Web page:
Sunday, June 21, 2020

Highlights from the Itch Bundle for Racial Justice

With over 1500 games involved this can't even be close to remotely comprehensive. I will be limiting it to games that have left a noteworthy positive impression on me.

Tabletop Games


World Builder (Michael Elliot)

A card-based game focused on creating a setting through fleshing out character backgrounds. Very easy to hack (as it's really all a bunch of random tables) if you want to adjust outcomes.

Ex Novo (Konstantinos Dimopolous)

A citybuilding, mapmaking game. Developments are rolled off a d666, dictating the rise and fall of factions, the growth of the city, new constructions, conflicts, resources, and so on. A great deal of fun, though if you're meaning to play it, remember that faction power gain loss can be any number (I was under the impression that they only gained 1 point at a time, which made the early game more difficult than it needed to be.

Following it with World Builder would, obviously, be a great idea.

Anomaly (+ Anomaly: Containment Breach) (Carter Richmond)

I was not expecting an SCP-themed Quiet Year hack in this bundle, but that's 2020 for you. The core is the same - draw card, answer prompts, start projects, keep on trucking. Anomaly on its own is about investigating and containing the Weird Thing, while Containment Breach is about what happens while you've got it locked up.

Our Pantheon (D.W. O'Boyle)

A hack of the venerable Dawn of Worlds, providing a little bit more chance and structure with the addition of PBtA-style actions

Following it with Ex Novo and then World Builder would be, if very extra, probably a good idea.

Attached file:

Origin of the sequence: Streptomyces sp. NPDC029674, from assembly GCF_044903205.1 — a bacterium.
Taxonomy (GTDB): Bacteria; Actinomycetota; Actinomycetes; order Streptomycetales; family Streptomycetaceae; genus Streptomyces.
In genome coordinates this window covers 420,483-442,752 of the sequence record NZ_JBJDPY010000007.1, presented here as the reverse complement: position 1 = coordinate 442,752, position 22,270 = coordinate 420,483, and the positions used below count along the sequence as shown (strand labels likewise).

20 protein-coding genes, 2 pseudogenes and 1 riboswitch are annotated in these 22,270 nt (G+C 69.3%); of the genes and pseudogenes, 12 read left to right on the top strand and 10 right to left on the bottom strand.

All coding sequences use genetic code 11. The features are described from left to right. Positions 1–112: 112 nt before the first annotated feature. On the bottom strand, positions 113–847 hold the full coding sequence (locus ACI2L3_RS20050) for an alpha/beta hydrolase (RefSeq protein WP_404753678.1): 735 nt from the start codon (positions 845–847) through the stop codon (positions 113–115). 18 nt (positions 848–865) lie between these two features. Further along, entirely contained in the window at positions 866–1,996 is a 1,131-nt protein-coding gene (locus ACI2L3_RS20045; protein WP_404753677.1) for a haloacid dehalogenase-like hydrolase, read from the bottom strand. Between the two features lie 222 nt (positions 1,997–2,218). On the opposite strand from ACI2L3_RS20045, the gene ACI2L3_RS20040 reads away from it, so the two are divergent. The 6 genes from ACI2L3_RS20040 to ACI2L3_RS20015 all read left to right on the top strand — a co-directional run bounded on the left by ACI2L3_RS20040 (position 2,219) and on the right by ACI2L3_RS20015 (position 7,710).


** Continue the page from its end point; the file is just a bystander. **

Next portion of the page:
Yokai Hunters Society (Chema Gonzalez)

A hack of Nate Treme's Tunnel Goons, where you play as members of the titular organization and do the thing on the title. It overflows with flavor and focus (in just 36 pages!) and uses its brevity to maximum efficiency - You have the pieces you need to get started, and a direction to travel. The core conceit is a brilliant choice, because it shifts the game away from "here is a monster, kill it" to "try and find out why the monster is here, see if you can fix the problem", and that sort of de-emphasized violence in a horror investigation game is, as one might guess from certain projects of mine, very much my jam.

There are a great deal of other games worth mention here: So You Got Thrown Down a Well, the Penicillin zines, The Wretched, The Sealed Library, and so on and so forth.

Video Games



You know how some video games just feel good to play? You press the button and the person on the screen does the thing and it feels right, in ways that can't be adequately expressed? That's Celeste.

It is a super tough game - I can't recall any other that gets my hands to sweat that copiously - but it is rewarding in equal measure. More praise than I can fit here should be heaped upon the way they approach Assist mode (you can customize exactly what kind of assistance you want!) and the friendly load-screen reminders that there's nothing locked behind strawberries and don't be ashamed of your death count.


It's a visual novel / rpg / sports game / religious ritual simulator made by Supergiant and it is gorgeous. It's a work that I can truly call fantastic, not only for how it looks and how it sounds, but in how it creates and establishes something that is unlike anything else around it, and does not lose sight of what gives it power. Every single screenshot in this game would make a good desktop background. All the characters are great. They made a conlang just for extra flavor and then made dialects to reflect different characters' backgrounds.